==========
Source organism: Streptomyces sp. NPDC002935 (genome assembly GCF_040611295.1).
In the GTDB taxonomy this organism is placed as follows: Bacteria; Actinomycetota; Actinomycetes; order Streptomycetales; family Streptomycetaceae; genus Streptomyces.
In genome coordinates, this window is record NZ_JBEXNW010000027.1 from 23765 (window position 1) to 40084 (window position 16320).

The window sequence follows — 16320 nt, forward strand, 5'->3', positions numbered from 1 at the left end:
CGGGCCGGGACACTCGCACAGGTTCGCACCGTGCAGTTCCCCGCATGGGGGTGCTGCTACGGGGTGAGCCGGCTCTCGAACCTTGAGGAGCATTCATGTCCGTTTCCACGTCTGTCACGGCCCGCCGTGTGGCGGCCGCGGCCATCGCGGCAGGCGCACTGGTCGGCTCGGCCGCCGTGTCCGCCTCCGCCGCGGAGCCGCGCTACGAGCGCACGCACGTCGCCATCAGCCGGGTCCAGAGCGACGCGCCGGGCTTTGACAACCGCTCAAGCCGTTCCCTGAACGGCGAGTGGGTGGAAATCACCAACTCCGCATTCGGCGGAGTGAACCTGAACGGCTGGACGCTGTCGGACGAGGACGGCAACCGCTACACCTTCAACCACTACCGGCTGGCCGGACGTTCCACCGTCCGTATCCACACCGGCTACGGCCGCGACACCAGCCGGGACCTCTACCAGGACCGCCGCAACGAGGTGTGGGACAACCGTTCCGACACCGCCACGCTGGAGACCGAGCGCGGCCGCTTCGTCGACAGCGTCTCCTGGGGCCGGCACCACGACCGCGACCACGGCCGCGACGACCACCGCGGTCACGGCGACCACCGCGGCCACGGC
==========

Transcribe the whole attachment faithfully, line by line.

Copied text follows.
Source organism: Streptomyces sp. NPDC002935 (genome assembly GCF_040611295.1).
In the GTDB taxonomy this organism is placed as follows: Bacteria; Actinomycetota; Actinomycetes; order Streptomycetales; family Streptomycetaceae; genus Streptomyces.
In genome coordinates, this window is record NZ_JBEXNW010000027.1 from 23765 (window position 1) to 40084 (window position 16320).

The window sequence follows — 16320 nt, forward strand, 5'->3', positions numbered from 1 at the left end:
CGGGCCGGGACACTCGCACAGGTTCGCACCGTGCAGTTCCCCGCATGGGGGTGCTGCTACGGGGTGAGCCGGCTCTCGAACCTTGAGGAGCATTCATGTCCGTTTCCACGTCTGTCACGGCCCGCCGTGTGGCGGCCGCGGCCATCGCGGCAGGCGCACTGGTCGGCTCGGCCGCCGTGTCCGCCTCCGCCGCGGAGCCGCGCTACGAGCGCACGCACGTCGCCATCAGCCGGGTCCAGAGCGACGCGCCGGGCTTTGACAACCGCTCAAGCCGTTCCCTGAACGGCGAGTGGGTGGAAATCACCAACTCCGCATTCGGCGGAGTGAACCTGAACGGCTGGACGCTGTCGGACGAGGACGGCAACCGCTACACCTTCAACCACTACCGGCTGGCCGGACGTTCCACCGTCCGTATCCACACCGGCTACGGCCGCGACACCAGCCGGGACCTCTACCAGGACCGCCGCAACGAGGTGTGGGACAACCGTTCCGACACCGCCACGCTGGAGACCGAGCGCGGCCGCTTCGTCGACAGCGTCTCCTGGGGCCGGCACCACGACCGCGACCACGGCCGCGACGACCACCGCGGTCACGGCGACCACCGCGGCCACGGC